Yakuza 6: The Song of Life review: Grandpa battle simulator

Kiryu’s time lost to prison is the perfect setup to start introducing the nearly 50-year-old grandfather to more modern “conveniences.” A marriage proposal involving a runaway Roomba, for instance, sports just the right mix of saccharin comedy and eye rolling. But my personal favorite side moment is probably the B plot where Kiryu stops a horny, vindictive Siri knock-off from taking over the world.

Ongoing side activities also include running your own cat cafe and getting into real-time strategy gang wars with New Japan Pro Wrestling stars.

Put plainly, there’s a to do in . If you boiled every activity down, few would technically qualify as more than fetch quests or the same light-light-heavy battles you engage with all over the game. But is a franchise about you do, not always you do it. The joy is in discovering what wacky, soap opera-style twist Sega dreamed up this time. The magic is in wondering how the hell both wildly different tones fit so well together.

If has a weakness, it’s likely on the melodramatic end of things. The overarching story is fine but far less focused than the still-fresh prequel, . What starts as a missing-persons mystery quickly spirals out of control. By the middle of the game, it’s all-out war between four major criminal organizations, a shady corporation, dirty politicians, and all the sub-factions underneath.

Things settle back into the relatable interpersonal stakes the series excels at but not before giving in to the series’ worst storytelling impulses . One major villain too many is conveniently silenced by a mysterious gunman’s bullet, for instance. One (or perhaps two or three) too many women are used purely as plot devices with nothing close to the agency of literally every male character in the game. desperately needs to crawl over this female characterization hump, but if anything it has regressed a bit by laying up the once-playable Haruka in a hospital bed for most of the game.

I make this look good

When it plays to its strengths, however, does justice to the muscle-bound big boys it lingers over. It’s electrifying when a boss’ name, title, and entire clan lineage slam on-screen as he and Kiryu fling themselves at each other in a slow-motion clash leading into a seamless camera twist starting a fight. And it remains electrifying every single time it happens. Simply put, no other game of this scale holds a candle to on stylistic impact and consistency.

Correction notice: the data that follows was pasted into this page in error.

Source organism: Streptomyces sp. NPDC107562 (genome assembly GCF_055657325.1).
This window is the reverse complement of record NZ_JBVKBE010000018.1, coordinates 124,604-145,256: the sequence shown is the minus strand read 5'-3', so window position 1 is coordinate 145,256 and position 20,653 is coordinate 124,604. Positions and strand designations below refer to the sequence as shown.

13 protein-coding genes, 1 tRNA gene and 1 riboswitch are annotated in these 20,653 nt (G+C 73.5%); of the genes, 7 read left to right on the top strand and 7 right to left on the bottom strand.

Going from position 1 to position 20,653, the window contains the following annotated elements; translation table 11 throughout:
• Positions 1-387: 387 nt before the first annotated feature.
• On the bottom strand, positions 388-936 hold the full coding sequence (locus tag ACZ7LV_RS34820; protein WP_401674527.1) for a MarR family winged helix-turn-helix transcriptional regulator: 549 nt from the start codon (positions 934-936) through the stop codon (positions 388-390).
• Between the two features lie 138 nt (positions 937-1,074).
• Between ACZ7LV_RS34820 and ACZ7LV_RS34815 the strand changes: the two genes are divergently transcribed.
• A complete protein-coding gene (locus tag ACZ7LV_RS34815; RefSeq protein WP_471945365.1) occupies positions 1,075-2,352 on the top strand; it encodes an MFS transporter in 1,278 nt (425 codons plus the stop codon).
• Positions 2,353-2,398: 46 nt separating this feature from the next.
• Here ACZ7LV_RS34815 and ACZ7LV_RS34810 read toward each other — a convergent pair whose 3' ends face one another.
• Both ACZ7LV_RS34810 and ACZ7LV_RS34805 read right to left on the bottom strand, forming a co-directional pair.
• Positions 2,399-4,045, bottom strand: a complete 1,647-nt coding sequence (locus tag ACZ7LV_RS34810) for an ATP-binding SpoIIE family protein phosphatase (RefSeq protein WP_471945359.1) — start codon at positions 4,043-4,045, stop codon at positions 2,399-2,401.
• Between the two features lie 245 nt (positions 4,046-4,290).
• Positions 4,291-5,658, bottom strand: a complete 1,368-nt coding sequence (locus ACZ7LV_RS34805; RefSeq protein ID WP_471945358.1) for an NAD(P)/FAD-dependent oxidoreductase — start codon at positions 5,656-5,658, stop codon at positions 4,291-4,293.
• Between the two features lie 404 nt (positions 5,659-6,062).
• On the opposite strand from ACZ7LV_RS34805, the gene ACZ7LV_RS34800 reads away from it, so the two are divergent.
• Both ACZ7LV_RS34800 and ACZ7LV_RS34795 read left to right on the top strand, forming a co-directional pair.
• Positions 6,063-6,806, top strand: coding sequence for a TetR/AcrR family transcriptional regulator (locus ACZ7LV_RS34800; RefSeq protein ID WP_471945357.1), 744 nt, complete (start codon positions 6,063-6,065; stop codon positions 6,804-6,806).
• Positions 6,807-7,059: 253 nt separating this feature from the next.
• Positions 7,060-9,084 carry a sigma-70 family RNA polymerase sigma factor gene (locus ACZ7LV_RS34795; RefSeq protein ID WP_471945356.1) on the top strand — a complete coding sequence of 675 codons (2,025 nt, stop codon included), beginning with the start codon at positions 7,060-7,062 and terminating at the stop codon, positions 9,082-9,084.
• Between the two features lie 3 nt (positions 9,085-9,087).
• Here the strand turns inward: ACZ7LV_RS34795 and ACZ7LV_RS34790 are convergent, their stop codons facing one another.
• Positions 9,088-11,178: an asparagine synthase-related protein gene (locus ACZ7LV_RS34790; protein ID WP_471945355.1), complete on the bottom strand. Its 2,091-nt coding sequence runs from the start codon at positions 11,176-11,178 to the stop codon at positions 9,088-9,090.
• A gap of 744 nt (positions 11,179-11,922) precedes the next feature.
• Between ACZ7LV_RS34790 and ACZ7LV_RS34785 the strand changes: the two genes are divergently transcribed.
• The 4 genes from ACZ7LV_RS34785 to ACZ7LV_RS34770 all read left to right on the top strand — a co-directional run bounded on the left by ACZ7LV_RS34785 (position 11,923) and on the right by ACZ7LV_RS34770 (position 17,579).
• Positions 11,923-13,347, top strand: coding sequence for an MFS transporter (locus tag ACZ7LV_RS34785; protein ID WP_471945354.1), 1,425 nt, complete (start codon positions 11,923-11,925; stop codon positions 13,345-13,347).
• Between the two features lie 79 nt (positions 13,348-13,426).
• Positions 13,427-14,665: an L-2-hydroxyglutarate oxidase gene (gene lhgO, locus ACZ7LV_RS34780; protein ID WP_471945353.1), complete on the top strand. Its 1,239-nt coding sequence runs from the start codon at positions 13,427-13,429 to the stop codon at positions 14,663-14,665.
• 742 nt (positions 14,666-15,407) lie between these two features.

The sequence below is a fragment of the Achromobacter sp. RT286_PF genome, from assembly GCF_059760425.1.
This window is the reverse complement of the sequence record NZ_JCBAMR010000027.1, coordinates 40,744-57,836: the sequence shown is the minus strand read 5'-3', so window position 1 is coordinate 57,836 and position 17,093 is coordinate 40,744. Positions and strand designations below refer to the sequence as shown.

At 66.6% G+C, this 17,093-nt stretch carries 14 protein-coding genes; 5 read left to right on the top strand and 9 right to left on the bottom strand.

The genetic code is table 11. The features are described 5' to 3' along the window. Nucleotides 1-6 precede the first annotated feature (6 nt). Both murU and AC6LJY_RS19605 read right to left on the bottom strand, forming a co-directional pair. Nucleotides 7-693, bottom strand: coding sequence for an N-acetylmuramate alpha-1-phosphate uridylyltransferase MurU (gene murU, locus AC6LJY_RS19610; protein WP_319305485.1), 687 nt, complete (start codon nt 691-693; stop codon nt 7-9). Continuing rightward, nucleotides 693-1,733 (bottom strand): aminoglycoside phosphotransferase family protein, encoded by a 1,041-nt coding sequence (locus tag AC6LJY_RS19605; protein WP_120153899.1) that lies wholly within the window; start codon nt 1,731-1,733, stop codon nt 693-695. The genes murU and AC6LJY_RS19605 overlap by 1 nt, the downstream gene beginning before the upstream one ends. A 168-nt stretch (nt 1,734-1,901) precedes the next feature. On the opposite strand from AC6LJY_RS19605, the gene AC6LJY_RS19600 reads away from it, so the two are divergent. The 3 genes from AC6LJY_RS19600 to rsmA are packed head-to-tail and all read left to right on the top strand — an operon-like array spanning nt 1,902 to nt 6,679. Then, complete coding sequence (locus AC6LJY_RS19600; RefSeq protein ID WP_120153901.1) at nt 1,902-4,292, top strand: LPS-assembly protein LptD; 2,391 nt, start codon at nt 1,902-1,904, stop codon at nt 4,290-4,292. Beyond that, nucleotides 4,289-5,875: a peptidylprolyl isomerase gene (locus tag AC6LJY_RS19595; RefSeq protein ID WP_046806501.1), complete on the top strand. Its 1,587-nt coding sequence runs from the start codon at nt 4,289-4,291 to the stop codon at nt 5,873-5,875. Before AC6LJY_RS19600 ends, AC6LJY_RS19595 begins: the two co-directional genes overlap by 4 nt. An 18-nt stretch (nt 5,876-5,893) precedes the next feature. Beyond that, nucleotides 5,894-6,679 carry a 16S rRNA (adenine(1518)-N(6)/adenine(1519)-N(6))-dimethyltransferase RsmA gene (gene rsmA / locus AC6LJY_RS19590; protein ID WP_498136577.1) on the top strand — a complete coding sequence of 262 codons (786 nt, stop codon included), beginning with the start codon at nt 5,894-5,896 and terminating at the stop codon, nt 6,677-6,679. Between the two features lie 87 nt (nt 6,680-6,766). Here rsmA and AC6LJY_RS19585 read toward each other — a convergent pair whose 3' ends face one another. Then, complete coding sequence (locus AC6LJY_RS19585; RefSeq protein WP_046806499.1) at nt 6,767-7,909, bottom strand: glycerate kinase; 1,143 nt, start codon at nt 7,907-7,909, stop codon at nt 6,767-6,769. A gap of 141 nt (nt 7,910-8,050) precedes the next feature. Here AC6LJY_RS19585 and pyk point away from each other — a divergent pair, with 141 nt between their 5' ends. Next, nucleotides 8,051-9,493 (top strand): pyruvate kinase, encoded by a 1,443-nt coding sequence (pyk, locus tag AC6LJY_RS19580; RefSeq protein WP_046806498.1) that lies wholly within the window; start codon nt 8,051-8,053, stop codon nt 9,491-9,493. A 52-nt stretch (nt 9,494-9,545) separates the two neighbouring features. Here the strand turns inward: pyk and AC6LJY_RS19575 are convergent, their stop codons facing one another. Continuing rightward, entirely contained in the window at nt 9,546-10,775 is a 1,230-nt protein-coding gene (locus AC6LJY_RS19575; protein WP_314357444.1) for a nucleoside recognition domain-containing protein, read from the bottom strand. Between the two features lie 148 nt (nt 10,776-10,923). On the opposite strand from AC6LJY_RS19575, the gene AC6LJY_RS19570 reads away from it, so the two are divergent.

That sense of style goes beyond camera cuts and character models you can count every pore off of, too. One early scene sets the tone when Kiryu meets with an up-and-coming Yakuza looking to seize a top spot in the Tojo Clan. With just one line of dialogue and some stellar voice acting, the character both appeals to Kiryu’s vanityaddressing his once-legendary status in the organizationand makes a thinly veiled insult about his predecessor’s fading star. Kiryu, in response, says everything he needs to by saying nothing at all.

It’s a small, subtle kind of interaction, but those are sorely missing from many big-budget video games where spectacle seems so much more marketable. And manages to sneak these moments in constantly among the explosions of blood, sweat, raging emotions, and fighting spirit. It’s not the blend of bombast and character drama the series has ever seen (that’s still for me), but it’s up there.

I expected something slightly different for Kazuma Kiryu’s closing chapter. I expected a look back at the tangled web of his life and the lives he’s drawn to himself over 30 fictional years. Instead, cuts through that web and down into the bone of the characteras well as the series itself.

The execution isn’t always perfect. After so many very similar games, maybe that proves could use a total reset right about now. But this is still an appropriately larger-than-life send-off for a larger-than-life character who doesn’t lose sight of why he got that way in the first place.

The good:

The bad:

The ugly:

Verdict: sums up its lead character succinctly and emotionally, while shaking up to make the return ride feel fresh. Buy it.

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